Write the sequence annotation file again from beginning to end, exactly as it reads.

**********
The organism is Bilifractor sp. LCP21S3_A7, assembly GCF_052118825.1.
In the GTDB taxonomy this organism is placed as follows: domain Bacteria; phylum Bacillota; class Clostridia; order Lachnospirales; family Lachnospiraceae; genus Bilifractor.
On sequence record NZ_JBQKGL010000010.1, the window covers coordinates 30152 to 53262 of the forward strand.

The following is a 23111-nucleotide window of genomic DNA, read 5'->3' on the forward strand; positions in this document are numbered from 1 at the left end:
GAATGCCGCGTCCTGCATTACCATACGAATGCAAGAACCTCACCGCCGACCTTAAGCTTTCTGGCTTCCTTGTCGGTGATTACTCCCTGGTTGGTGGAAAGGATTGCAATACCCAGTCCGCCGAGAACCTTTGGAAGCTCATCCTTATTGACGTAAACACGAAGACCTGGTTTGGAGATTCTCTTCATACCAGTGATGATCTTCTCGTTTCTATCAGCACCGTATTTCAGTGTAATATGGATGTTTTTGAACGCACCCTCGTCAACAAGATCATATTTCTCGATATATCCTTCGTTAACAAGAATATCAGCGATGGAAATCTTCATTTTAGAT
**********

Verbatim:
The organism is Bilifractor sp. LCP21S3_A7, assembly GCF_052118825.1.
In the GTDB taxonomy this organism is placed as follows: domain Bacteria; phylum Bacillota; class Clostridia; order Lachnospirales; family Lachnospiraceae; genus Bilifractor.
On sequence record NZ_JBQKGL010000010.1, the window covers coordinates 30152 to 53262 of the forward strand.

The following is a 23111-nucleotide window of genomic DNA, read 5'->3' on the forward strand; positions in this document are numbered from 1 at the left end:
GAATGCCGCGTCCTGCATTACCATACGAATGCAAGAACCTCACCGCCGACCTTAAGCTTTCTGGCTTCCTTGTCGGTGATTACTCCCTGGTTGGTGGAAAGGATTGCAATACCCAGTCCGCCGAGAACCTTTGGAAGCTCATCCTTATTGACGTAAACACGAAGACCTGGTTTGGAGATTCTCTTCATACCAGTGATGATCTTCTCGTTTCTATCAGCACCGTATTTCAGTGTAATATGGATGTTTTTGAACGCACCCTCGTCAACAAGATCATATTTCTCGATATATCCTTCGTTAACAAGAATATCAGCGATGGAAATCTTCATTTTAGAT